Is Serena Williams the best big-match player in the history of tennis? It’s a mighty big call, but time after time we’ve seen the winner of 13 Grand Slam singles titles raise her game during marquee matches when facing her biggest rivals.
How did she go from the nervous, shaky, error-prone player against Yaroslava Shvedova in the fourth round to the steely-gazed, ace-and-winner machine just 24 hours later against defending champion Petra Kvitova?
“I'm Serena Williams; I'm very confident,” she declared.
There’s no arguing with that. Let’s take a look at just how confident she is when the stakes are at their highest as she goes into her semi-final.
Serena sizzles in semis: Nobody seems to perform better than Williams in the latter stages of a major tournament. The American has a stratospheric 17-3 win-loss record in major semi-finals, including 6-1 at Wimbledon. Her last loss at the semi-final stage of The Championships came all the way back in 2000 against sister Venus. It’s certainly not a stat that bodes well for Victoria Azarenka, Williams’s semi-final opponent this year.
Vicious against Vika: Williams indeed seems to save some of her best tennis for when she plays Azarenka. In eight career matches between the pair, Williams has won seven, including five in straight sets. Two of those losses were especially demoralising for the Belarusian – she led their 2010 Australian Open quarter-final 6-4, 4-0 before Williams roared back, and in this year’s Madrid final, Serena spanked the recently crowned No.1 for the loss of just four games.
Best of the best: Williams’s dominance over Azarenka – plus her combined 3-0 winning record against potential finals opponents Agnieszka Radwasnka and Angelique Kerber – continues a theme of supremacy over her main rivals. She’s 40-22 in Grand Slams against top 10-ranked opponents, including 10-5 at the All England Club. In the past year she’s been even stronger, going 11-4 against top 10 players and winning the last six.
The serve: Part of this dominance can be attributed to her serve, regarded as one of the sport’s all-time biggest weapons and founded upon superb technique. It produced a women’s record of 23 aces in her third-round win over Zheng Jie, among her 61 aces for the tournament. “It definitely helped me out today because I wasn't doing my best on my return like I normally do. So it's good to know that I can rely on that,” she said.
Losses are motivating: Since shock losses to Maria Sharapova in the 2004 Wimbledon final and Sam Stosur in the 2011 US Open decider, Williams has gone a combined 9-1 against the pair. God help Frenchwoman Virginie Razzano, who knocked Williams out in the first round at Roland Garros this year. “I need to get over that,” Williams said. “So that's what I'm working on. I definitely play my way out of it. And then I also train a lot out of it and try to do things so I don't have to suffer that again.”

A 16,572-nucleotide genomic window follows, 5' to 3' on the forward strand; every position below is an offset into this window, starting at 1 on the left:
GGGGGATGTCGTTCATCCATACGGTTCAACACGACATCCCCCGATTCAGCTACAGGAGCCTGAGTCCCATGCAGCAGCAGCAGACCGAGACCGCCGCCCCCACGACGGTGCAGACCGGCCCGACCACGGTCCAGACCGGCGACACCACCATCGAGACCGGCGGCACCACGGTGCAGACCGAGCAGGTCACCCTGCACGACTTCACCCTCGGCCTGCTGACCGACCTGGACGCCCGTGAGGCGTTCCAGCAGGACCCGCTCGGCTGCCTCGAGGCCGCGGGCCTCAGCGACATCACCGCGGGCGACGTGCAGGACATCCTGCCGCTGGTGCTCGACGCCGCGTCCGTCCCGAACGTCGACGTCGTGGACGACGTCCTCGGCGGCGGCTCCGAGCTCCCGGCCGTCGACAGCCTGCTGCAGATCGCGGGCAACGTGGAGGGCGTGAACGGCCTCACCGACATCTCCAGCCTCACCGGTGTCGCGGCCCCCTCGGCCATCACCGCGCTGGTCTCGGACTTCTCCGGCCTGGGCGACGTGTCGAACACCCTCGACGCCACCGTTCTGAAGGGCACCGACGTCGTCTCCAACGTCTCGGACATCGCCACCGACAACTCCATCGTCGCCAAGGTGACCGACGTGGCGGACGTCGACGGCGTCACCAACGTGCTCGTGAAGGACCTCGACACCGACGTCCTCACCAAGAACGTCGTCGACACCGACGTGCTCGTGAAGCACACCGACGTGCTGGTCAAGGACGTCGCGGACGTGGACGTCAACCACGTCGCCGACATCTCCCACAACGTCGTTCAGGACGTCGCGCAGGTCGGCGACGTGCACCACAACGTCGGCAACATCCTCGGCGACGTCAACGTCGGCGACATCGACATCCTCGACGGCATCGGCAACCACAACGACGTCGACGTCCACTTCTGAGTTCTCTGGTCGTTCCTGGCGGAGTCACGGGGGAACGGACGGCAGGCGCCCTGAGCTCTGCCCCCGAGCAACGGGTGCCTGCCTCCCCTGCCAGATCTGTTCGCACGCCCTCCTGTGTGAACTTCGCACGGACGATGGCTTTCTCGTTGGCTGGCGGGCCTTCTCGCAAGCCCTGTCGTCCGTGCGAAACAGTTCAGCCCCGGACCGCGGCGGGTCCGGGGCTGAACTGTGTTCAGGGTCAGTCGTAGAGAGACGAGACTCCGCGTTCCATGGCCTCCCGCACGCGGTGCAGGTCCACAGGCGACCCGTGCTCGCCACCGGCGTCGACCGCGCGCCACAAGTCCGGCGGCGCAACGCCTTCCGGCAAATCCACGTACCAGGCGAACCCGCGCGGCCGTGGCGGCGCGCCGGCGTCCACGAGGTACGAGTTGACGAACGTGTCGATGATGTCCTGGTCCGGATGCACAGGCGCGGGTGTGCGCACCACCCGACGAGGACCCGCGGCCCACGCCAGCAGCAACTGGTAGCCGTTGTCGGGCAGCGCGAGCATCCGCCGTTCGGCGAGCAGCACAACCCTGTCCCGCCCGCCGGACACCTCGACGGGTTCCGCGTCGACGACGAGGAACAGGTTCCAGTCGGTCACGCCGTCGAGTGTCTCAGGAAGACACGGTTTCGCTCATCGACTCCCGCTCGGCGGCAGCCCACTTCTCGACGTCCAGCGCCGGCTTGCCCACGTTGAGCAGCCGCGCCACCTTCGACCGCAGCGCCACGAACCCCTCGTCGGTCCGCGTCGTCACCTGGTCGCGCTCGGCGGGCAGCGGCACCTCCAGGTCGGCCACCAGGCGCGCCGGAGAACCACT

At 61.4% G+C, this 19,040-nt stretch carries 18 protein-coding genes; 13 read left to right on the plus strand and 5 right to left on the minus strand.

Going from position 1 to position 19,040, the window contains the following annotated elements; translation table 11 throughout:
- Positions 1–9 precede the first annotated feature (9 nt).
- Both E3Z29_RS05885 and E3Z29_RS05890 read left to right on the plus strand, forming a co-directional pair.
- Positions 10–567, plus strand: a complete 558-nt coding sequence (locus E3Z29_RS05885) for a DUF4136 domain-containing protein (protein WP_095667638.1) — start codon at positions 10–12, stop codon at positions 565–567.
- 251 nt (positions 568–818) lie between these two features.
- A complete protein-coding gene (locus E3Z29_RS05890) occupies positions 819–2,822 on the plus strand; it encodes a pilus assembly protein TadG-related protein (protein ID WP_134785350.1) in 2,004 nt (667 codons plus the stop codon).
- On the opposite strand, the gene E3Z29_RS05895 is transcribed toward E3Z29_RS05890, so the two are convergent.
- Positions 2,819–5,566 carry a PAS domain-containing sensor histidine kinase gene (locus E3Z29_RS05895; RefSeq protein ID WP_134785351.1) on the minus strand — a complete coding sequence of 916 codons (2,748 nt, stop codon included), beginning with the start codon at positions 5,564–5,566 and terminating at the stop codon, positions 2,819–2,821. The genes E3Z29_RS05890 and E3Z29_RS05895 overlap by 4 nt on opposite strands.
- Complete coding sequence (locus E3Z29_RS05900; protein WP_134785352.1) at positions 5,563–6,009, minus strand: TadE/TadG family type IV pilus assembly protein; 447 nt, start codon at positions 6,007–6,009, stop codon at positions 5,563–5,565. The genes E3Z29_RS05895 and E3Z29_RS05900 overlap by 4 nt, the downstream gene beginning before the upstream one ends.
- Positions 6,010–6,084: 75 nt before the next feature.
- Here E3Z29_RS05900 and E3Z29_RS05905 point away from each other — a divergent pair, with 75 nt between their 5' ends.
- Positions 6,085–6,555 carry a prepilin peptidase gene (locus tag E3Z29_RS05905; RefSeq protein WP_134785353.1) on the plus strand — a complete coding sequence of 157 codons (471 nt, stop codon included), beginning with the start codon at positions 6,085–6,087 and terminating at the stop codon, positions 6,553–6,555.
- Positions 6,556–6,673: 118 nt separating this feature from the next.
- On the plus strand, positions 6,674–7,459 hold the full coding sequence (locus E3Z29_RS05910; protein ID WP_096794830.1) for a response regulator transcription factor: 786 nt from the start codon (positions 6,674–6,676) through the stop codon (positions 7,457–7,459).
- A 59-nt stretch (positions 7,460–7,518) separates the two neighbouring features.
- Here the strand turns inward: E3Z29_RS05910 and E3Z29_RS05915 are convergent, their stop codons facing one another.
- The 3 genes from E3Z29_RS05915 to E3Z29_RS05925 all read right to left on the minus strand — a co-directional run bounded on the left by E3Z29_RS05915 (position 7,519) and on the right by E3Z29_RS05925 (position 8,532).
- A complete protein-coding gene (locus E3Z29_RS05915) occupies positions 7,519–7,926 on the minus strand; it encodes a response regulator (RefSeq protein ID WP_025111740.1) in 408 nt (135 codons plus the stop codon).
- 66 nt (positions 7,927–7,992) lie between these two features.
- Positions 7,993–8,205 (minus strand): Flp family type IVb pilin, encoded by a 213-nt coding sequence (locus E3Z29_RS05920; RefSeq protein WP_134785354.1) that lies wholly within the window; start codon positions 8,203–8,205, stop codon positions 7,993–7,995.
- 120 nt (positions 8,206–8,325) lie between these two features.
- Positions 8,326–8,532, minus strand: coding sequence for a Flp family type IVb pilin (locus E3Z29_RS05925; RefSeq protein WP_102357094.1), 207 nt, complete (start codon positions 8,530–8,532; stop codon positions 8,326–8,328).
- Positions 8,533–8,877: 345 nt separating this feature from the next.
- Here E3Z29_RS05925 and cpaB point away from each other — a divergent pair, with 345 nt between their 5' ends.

So are pep-talks: “You can't play a defending Wimbledon champion or Grand Slam champion and not elevate your game. I had to weed out the riff-raff and just get serious,” Williams said. She did so with the help of wise words from father Richard, sister Venus and advisor Patrick Mouratoglou, but remained guarded about the nature of those talks. “They're secrets that I want to keep,” was all she ventured.
Mental toughness: “I've always been really strong mentally. That's not going anywhere,” remarked Williams. A fabulous front-runner, Williams is 189-4 in Grand Slam matches when she wins the first set. She also has the best winning percentage (44.6 per cent) among active players after dropping the first set in tour-level matches, the next best being Sharapova (38.9 per cent) and Kim Clijsters (38.3 per cent). And how’s this for nerves of steel? Williams is the only player in history to save match points en route to three Grand Slam titles.
Intimidating aura: Williams’s imposing physical presence, power and dagger-like stares at opponents combine to make her one of the most intimidating athletes in the world. And she knows it. Mobbed by fans on her way back from No.2 Court following her fourth-round victory, this was her response: “I wasn't scared. Nobody [was] going to knock me over for real. I'd like to see that happen. You guys know how I can get.”
Serena ignores the stats: While statistics continue to cement Williams as the best player of her generation, she’s not paying much attention to them. And she focuses even less on her opponents’ records. It mattered little that Kvitova was a sparkling 21-0 indoors in 2011, or that she had won 27 of her past 28 indoor matches. With the roof shut over Centre Court for their quarter-final match, Williams made a mockery of that stat with her straight-sets win.
Continuing to thrive: The Kvitova match marked the first time Serena had experienced the conditions created by a closed roof at Wimbledon. And she loved it. “It was amazing for me. There was no elements, no excuses. [I loved] the sound of the balls. It's kind of like a whoosh and a pop. It's really cool,” she enthused. Despite her many years on tour, it’s clear she retains an undying love for the game, and the new experiences and emotions it continues to bring.
Though hard to quantify with statistics, this passion could be what makes her the most dangerous on the biggest stages. Azarenka, and possibly Radwanska or Kerber on Saturday, are about to find out.